The Croc is Born

On 8/8/88 (8 is now my lucky number), I found a business partner and opened the Croc.

I thought I had figured out exactly how things should be run. It was my way or the highway. If someone wasn’t up to the task, they had no choice but to pack their bags and hit, “the highway.” Yeah, I could be – and often was – a miserable S.O.B. One of my employees even came up with a clever nickname for me – Kurtler.

But, in spite of running the Croc like a dictator, the catering business grew. By 1992, the Croc was a financial success. I was quite proud of myself and of our accomplishments in the food industry.


People came and went so quickly that I could barely keep their names straight. No wonder. They were just looking for a paycheck. And that’s about all they got.

Why was the turnover rate so high? I was running a successful company here! What more could they want? What was wrong with these people? We were a financial success! If they would only stick around and apply themselves, they could reap the benefits of the Crocodile gold mine.

These sorry souls worked 10 or 12 hour days, commuted home, stole a precious hour or two for “real life,” slept, woke up and did it again. This vicious cycle played out day after day. They were trapped in dull, tedious, repetitive, dead-end jobs. They weren’t really interested in the Croc as a company, and of more significance, they had no interest in self-improvement.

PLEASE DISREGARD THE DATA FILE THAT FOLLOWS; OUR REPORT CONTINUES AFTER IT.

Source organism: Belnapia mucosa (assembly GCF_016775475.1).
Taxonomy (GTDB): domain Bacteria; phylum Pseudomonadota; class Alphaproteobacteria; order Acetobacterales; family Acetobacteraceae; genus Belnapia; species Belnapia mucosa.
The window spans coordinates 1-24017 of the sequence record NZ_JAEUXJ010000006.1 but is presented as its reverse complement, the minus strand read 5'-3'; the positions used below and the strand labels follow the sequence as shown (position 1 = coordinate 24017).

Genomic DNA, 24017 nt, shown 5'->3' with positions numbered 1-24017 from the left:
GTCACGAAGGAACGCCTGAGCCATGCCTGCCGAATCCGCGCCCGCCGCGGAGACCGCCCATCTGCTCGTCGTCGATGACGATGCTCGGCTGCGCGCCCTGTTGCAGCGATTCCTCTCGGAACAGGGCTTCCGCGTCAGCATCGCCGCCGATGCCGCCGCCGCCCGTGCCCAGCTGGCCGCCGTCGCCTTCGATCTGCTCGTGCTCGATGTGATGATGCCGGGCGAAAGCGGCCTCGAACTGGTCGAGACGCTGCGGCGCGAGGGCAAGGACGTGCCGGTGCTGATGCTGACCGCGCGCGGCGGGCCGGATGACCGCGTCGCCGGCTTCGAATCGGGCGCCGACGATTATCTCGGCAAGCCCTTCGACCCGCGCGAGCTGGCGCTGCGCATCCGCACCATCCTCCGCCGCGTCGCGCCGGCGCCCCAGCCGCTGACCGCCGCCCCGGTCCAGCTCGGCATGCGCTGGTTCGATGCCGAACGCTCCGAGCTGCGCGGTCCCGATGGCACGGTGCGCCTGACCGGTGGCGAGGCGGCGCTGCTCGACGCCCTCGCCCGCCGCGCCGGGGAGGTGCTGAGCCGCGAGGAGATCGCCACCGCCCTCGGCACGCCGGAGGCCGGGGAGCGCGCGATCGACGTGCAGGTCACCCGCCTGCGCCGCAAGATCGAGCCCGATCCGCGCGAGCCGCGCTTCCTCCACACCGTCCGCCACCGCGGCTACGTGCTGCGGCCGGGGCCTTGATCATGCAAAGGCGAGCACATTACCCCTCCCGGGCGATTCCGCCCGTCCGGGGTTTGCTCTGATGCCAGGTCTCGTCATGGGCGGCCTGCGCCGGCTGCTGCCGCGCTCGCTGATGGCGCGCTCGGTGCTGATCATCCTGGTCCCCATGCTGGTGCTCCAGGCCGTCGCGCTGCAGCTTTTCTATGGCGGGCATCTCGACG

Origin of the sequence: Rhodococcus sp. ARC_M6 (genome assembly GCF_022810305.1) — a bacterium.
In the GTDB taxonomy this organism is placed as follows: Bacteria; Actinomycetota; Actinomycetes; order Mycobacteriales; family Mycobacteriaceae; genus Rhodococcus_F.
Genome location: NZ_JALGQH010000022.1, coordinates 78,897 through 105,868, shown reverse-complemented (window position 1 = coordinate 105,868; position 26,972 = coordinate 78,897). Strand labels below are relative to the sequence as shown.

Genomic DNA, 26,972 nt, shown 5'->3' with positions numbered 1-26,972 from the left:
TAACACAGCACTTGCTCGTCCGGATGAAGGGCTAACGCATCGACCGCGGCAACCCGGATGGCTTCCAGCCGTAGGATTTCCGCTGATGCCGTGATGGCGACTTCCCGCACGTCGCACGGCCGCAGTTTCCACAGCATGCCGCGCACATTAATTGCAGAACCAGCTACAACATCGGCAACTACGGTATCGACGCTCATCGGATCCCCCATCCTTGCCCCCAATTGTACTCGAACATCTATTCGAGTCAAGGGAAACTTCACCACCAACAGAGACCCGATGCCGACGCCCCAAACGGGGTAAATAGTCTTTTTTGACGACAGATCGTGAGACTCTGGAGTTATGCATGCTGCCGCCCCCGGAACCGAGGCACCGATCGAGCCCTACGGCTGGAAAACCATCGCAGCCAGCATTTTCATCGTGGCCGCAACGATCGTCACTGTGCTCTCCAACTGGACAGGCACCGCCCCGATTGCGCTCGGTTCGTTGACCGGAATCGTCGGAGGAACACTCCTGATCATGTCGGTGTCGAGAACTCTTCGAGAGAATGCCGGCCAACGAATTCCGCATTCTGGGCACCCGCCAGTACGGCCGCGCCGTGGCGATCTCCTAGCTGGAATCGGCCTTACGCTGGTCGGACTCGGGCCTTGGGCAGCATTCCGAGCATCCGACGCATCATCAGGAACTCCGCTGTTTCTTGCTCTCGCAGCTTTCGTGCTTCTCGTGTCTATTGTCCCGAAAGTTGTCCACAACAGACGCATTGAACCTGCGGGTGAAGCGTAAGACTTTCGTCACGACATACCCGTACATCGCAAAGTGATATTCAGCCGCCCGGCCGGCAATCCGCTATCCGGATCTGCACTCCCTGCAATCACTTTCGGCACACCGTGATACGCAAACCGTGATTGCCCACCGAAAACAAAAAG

But so what if my employees were unhappy? I was making lots of money and that made me happy. I was living the American dream and it was good enough for me. In time, though, I realized that I was one of the few people – perhaps the only person – who was truly happy with me. “My way” was no longer working – even for me.

What was wrong?

One day it hit me like a bolt of lightning: my focus on money was wrecking my life. Relationships at work and in my personal life were suffering. I knew I had to rewire my thinking about life, both on and off the job. I had to find a better way.